Slate: Beginning To See
I was living in Park Slope, nearly three years ago, when I was offered a full-time job with benefits writing film criticism in Los Angeles. I was 29, and this sort of job was the only thing I had even thought about wanting for years, so I jumped at it, without giving any real thought to the enormous ways in which the decision would change my life. For one thing, I had to move across the country within two weeks, and the easiest way to pull that off was to give away most of my stuff. I had a party at my apartment, and my friends (both real-life and Facebook) came over and pillaged my books, my DVDs, and my records. Some of that shit I had been holding on to for years. Some of it I had inherited from my mom and dad. Physical media is dead!, I declared, on Tumblr if not out loud.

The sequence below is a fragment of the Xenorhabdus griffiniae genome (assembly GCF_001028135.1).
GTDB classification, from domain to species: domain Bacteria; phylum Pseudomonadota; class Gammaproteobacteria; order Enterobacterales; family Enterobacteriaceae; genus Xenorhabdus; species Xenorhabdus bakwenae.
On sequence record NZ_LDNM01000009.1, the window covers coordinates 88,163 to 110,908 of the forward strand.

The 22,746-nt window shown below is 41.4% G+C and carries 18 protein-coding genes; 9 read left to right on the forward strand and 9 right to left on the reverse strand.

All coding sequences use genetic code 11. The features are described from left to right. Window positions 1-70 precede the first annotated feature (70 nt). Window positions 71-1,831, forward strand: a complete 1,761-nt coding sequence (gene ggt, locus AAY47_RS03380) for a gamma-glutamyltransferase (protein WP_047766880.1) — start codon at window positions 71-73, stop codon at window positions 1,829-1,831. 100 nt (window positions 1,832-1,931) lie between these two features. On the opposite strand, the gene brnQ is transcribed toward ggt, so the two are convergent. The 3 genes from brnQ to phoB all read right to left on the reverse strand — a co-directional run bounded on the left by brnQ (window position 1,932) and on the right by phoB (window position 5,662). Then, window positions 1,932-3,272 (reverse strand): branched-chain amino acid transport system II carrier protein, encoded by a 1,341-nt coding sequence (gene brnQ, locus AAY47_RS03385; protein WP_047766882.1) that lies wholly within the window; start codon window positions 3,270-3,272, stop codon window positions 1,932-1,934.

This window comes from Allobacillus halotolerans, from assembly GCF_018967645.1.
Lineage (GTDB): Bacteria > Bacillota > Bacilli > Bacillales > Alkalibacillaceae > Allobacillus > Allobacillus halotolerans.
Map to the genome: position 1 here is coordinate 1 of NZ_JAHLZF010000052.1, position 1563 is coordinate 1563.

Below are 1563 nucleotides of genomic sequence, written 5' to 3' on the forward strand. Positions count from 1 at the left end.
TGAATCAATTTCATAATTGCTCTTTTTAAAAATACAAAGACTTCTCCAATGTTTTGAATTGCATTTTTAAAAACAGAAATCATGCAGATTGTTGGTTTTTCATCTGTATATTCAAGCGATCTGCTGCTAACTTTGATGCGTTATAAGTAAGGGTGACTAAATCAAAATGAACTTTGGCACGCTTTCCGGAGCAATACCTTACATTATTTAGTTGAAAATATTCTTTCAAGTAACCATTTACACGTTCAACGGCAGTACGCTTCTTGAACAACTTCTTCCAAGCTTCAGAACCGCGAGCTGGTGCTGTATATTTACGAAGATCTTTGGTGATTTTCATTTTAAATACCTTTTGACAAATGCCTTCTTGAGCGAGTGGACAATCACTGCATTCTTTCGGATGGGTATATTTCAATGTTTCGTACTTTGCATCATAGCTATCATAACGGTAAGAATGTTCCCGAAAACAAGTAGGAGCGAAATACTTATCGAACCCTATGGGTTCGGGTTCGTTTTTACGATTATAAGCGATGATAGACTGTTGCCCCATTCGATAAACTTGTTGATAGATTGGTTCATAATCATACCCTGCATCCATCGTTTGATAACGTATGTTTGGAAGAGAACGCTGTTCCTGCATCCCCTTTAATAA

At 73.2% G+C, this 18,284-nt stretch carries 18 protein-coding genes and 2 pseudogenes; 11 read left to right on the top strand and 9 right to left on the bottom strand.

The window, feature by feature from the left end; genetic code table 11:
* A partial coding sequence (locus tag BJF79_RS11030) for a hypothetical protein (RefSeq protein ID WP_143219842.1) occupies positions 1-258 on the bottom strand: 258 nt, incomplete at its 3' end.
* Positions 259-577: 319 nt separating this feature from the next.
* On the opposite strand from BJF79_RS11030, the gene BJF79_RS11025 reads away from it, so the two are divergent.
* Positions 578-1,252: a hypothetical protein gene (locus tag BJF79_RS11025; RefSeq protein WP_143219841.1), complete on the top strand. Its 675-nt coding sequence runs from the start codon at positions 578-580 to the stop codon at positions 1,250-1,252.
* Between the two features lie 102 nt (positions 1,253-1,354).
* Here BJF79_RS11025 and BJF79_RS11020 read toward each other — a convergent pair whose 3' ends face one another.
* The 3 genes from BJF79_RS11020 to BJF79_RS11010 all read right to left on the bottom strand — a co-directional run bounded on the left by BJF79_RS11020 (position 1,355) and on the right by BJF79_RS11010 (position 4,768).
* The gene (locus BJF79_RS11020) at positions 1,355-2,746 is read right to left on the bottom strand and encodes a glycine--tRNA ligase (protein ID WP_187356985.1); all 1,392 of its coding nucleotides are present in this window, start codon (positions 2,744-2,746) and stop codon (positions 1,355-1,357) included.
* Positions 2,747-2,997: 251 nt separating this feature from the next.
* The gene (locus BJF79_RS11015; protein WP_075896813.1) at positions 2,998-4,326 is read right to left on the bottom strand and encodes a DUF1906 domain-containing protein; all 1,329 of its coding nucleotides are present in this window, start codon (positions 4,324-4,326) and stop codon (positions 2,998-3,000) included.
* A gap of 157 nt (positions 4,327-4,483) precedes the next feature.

What I didn't realize was that once I was installed in this new job in the town where I grew up but had never lived as an adult—when I was living in a Koreatown apartment with almost no furniture and nothing on the walls and no shelves full of books and no physical artifacts representing three decades lived consuming media—I would fall into something like an identity crisis. I had always defined myself by what music I listened to, which books I read, what I thought about movies, and the obsessive need to know everything I could know about the media I was taking in—which, of course, led to getting a job like this one in the first place. And so I came to realize that the stuff I had given away so capriciously wasn't just stuff.